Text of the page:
Thursday, 8 March 2012

Data Dictionary in dbms

Data Dictionary

Data dictionary — metadata — system & object privileges — dictionary structure — ``user'' tables - ``all'' tables — ``dba'' tables — ``v$'' tables — frequently used tables — usage examples — exercises — using the dictionary in PL/SQL programs — optional exercise.


This document presents Oracle's data dictionary, also called the system catalogue. The data dictionary is the repository of all the meta-data relevant to the objects stored in the database—and also of information concerning the DBMS itself.

Dictionary Content

Defining metadata.

The term metadata is often defined as data about data. That is, data that provides information about the tables, views, constraints, stored procedures, etc. stored within the database. If we take a table as an example, the dictionary will store information such as:
  • its name
  • when it was created and when it was last accessed
  • the names and data types of its attributes (i.e. structural information)
  • its owner, who may read and write to it (i.e. security information)
  • where the data is stored (i.e. physical information)

Security in Oracle.

Oracle defines two categories of privileges: object privileges and system privileges. Both categories are granted and revoked using the GRANT and REVOKE SQL constructs: GRANT <object_privilege> ON <object> TO <user> and GRANT <system_privilege> TO <user>.
System privileges mainly specify the types of objects a user is allowed to manipulate (tables,...) and what (s)he can do with them. Object privileges define the access rights at the objects level (and even at the attribute level for tables).

Dictionary Structure

The data dictionary is implemented in Oracle as a set of read-only tables and views.
Figure 1: Hierachical structure of the data dictionary.
Figure 1 presents the two-level structure of the dictionary. At the root of the tree is the dictionary table, that features two attributes: table_name and comments. The comment field presents an informal description of the corresponding dictionary table.
For instance, we can request information about the
dictionary table:
SQL> SELECT comments 
  2  FROM dictionary WHERE table_name='DICTIONARY'
  3  /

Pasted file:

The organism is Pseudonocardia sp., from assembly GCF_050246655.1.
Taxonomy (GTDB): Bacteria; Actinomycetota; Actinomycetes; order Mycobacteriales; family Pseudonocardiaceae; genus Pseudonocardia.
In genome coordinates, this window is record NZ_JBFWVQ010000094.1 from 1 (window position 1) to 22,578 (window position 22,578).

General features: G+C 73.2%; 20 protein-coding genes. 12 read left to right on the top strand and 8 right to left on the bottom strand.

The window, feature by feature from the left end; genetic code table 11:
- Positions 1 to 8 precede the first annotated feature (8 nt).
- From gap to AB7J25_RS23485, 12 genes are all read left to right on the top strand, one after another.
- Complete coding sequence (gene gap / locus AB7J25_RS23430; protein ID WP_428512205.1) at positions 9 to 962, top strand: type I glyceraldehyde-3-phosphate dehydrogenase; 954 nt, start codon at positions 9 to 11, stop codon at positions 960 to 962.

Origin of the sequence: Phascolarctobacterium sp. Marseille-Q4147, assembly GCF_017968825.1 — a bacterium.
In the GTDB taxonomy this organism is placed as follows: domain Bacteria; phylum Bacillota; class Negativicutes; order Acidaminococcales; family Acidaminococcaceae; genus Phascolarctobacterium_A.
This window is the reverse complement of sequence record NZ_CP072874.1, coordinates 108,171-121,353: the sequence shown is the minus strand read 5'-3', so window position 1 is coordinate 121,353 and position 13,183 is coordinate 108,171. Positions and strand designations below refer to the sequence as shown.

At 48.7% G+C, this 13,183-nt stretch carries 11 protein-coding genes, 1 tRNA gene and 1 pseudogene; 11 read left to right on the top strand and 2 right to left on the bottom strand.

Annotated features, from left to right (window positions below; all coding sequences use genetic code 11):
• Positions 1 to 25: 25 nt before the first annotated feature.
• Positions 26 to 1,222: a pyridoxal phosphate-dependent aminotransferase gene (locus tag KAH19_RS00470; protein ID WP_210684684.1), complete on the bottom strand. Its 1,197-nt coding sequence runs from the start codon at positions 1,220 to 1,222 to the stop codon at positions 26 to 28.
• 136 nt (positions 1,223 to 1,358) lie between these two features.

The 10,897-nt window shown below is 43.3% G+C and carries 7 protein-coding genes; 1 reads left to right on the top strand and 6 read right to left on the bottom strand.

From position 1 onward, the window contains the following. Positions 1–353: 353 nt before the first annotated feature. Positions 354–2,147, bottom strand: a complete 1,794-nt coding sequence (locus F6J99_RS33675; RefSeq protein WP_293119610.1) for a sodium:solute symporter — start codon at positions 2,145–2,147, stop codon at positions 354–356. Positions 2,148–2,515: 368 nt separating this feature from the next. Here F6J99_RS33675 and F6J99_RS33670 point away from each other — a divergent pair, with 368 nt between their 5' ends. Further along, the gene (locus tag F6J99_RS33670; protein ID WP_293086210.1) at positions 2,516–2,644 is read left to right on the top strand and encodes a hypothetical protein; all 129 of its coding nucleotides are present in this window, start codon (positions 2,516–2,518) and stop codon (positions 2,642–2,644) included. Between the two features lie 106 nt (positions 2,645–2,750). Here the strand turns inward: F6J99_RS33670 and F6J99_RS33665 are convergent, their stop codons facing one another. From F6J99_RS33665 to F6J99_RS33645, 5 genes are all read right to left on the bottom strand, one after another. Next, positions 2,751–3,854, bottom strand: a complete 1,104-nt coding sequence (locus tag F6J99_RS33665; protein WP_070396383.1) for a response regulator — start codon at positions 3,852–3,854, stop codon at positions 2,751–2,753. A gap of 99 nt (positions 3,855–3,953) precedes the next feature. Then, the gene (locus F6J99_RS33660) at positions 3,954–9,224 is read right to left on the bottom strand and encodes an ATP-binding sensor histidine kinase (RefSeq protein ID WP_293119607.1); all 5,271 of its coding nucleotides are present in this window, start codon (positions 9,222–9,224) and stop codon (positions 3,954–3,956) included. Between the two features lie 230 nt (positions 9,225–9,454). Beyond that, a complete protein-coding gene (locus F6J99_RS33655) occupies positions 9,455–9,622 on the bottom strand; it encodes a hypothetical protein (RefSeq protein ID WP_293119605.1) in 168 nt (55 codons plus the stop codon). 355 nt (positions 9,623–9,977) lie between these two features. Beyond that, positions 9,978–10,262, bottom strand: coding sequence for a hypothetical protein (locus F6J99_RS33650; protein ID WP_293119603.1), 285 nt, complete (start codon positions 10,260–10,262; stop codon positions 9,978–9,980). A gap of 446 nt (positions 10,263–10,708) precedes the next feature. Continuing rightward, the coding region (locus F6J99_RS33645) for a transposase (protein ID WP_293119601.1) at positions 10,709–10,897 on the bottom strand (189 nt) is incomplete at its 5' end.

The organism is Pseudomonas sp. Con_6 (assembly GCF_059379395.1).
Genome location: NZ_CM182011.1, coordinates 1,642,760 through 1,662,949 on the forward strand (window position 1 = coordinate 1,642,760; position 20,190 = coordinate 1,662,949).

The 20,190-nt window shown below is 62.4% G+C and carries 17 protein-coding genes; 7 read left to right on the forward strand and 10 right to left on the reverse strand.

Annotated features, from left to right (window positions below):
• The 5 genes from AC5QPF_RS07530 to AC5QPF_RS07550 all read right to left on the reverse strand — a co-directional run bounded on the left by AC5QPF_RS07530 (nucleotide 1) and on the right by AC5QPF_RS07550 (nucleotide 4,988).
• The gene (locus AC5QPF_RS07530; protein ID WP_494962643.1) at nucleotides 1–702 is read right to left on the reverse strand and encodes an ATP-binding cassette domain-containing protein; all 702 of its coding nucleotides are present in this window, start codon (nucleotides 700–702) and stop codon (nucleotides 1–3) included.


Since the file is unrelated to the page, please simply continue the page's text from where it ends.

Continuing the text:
and get:
Description of data dictionary tables and views
As an exercise, write a query to find out how many tables make up the data dictionary.
The second level of the dictionary is divided into four categories of tables. ``User'' tables describe the objects you own. They are only accessible to you. ``All'' tables describe the objects of all the users, and are accessible to all the users. ``DBA'' tables contain information only relevant and accessible to database administrators. And last, ``V$'' tables reflect the internal state of the DBMS and are mainly useful to DBAs for performance audit and optimization.
Refer to Figure 1 for a list of commonly-used dictionary tables. Also, remember that you can obtain the schema of any table with the
desc command


Note that by convention, all the textual data in the dictionary uses uppercase characters.
  1. What information can you gather from the following query?
2.      SQL> SELECT constraint_name, constraint_type,
3.        2  status, table_name 
4.        3  FROM user_constraints
5.        4  /
  1. Find which user have access to the books table (see Introduction to Oracle.)
  2. How can you find out whether the procedure welcome (see Introduction to PL/SQL) did compile successfully? Hint: the status of the procedure is then VALID.
  3. Can you retrieve its source code from the dictionary?
  4. Experiment with the tables from the list given in Figure 1 that you have not used yet.

Using the Dictionary in PL/SQL

The following PL/SQL program checks that the user attended the previous Oracle laboratories using the user_tables and user_objects tables. Make sure you understand the program before running it.
  attend_lab_1 number;
  attend_lab_2 number;
  user_name varchar2(8) := lower(user);
  -- students that attended lab 1 have a 'books' table
  SELECT count(table_name) INTO attend_lab_1
  FROM user_tables WHERE table_name='BOOKS';
    || ' attendance to Oracle lab. 1: '); 
  -- attend_lab_1 will be either 0 or 1.
  if attend_lab_1 = 0 
  end if;
  -- students that attended lab 2 have a 'welcome' procedure
  SELECT count(object_name) INTO attend_lab_2
  FROM user_objects WHERE object_type='PROCEDURE' 
  AND object_name='WELCOME';
    || ' attendance to Oracle lab. 2: '); 
  if attend_lab_2 = 0
  end if;

Optional Exercise

Write a program stud_snooper_2 that uses all_tables and all_objects to report all the students that did not attend at least one Oracle lab.

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